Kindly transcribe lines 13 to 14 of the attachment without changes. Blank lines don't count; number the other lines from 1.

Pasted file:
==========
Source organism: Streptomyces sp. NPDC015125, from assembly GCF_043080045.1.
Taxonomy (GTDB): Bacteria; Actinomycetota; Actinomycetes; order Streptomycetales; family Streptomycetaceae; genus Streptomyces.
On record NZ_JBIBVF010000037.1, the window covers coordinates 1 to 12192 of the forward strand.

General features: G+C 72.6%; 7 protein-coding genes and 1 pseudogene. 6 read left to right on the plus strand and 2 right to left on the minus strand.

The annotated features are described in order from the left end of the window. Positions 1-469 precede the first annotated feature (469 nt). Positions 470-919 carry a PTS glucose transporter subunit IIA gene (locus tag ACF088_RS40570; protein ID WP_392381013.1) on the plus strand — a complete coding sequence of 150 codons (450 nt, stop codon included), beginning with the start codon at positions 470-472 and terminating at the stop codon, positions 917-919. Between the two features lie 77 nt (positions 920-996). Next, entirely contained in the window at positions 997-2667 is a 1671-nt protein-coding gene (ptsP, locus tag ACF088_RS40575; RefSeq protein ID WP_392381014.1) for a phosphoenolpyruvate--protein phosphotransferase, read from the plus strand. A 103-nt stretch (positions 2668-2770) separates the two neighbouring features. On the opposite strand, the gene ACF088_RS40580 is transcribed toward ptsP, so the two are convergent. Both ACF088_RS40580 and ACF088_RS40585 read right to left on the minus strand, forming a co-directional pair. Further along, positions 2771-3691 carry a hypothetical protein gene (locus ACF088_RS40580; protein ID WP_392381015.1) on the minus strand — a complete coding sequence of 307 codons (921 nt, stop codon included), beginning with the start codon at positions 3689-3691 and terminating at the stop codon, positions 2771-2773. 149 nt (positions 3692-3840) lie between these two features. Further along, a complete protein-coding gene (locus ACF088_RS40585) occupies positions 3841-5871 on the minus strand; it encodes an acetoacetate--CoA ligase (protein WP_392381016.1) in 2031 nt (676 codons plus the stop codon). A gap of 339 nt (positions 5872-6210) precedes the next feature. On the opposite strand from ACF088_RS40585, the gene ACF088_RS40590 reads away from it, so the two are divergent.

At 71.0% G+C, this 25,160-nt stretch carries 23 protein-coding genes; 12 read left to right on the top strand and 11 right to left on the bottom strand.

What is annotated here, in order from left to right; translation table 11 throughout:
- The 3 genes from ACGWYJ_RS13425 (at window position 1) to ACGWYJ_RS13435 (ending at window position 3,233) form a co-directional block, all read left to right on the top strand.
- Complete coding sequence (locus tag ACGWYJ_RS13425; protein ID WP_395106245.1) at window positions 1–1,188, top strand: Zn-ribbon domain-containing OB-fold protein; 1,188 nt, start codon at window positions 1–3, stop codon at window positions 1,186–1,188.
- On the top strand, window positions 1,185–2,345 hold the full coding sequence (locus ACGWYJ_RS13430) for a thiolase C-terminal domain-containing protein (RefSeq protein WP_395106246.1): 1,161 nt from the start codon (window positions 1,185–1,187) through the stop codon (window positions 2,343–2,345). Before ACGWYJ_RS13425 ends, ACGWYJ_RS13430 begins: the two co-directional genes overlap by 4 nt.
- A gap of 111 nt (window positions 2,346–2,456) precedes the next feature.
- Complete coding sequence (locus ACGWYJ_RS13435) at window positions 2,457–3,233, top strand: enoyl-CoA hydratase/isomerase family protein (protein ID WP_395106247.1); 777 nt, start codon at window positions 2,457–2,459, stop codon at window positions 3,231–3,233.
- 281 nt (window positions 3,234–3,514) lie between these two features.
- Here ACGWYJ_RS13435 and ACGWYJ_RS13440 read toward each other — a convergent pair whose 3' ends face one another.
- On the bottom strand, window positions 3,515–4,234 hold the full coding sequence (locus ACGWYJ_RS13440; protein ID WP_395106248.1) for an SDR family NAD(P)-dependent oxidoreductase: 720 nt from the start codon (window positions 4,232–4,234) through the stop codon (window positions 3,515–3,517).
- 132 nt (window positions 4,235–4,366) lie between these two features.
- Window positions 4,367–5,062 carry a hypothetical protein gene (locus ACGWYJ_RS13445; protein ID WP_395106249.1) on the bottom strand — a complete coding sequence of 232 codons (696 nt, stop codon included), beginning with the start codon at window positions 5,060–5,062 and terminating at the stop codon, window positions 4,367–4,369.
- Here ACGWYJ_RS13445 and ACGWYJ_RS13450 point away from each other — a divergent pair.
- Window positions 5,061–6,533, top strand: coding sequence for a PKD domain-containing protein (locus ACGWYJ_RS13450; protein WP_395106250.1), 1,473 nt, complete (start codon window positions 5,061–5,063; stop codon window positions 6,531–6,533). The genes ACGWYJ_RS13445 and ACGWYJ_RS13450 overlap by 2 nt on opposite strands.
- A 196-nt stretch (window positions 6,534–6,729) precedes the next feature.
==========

- 281 nt (window positions 3,234–3,514) lie between these two features.
- Here ACGWYJ_RS13435 and ACGWYJ_RS13440 read toward each other — a convergent pair whose 3' ends face one another.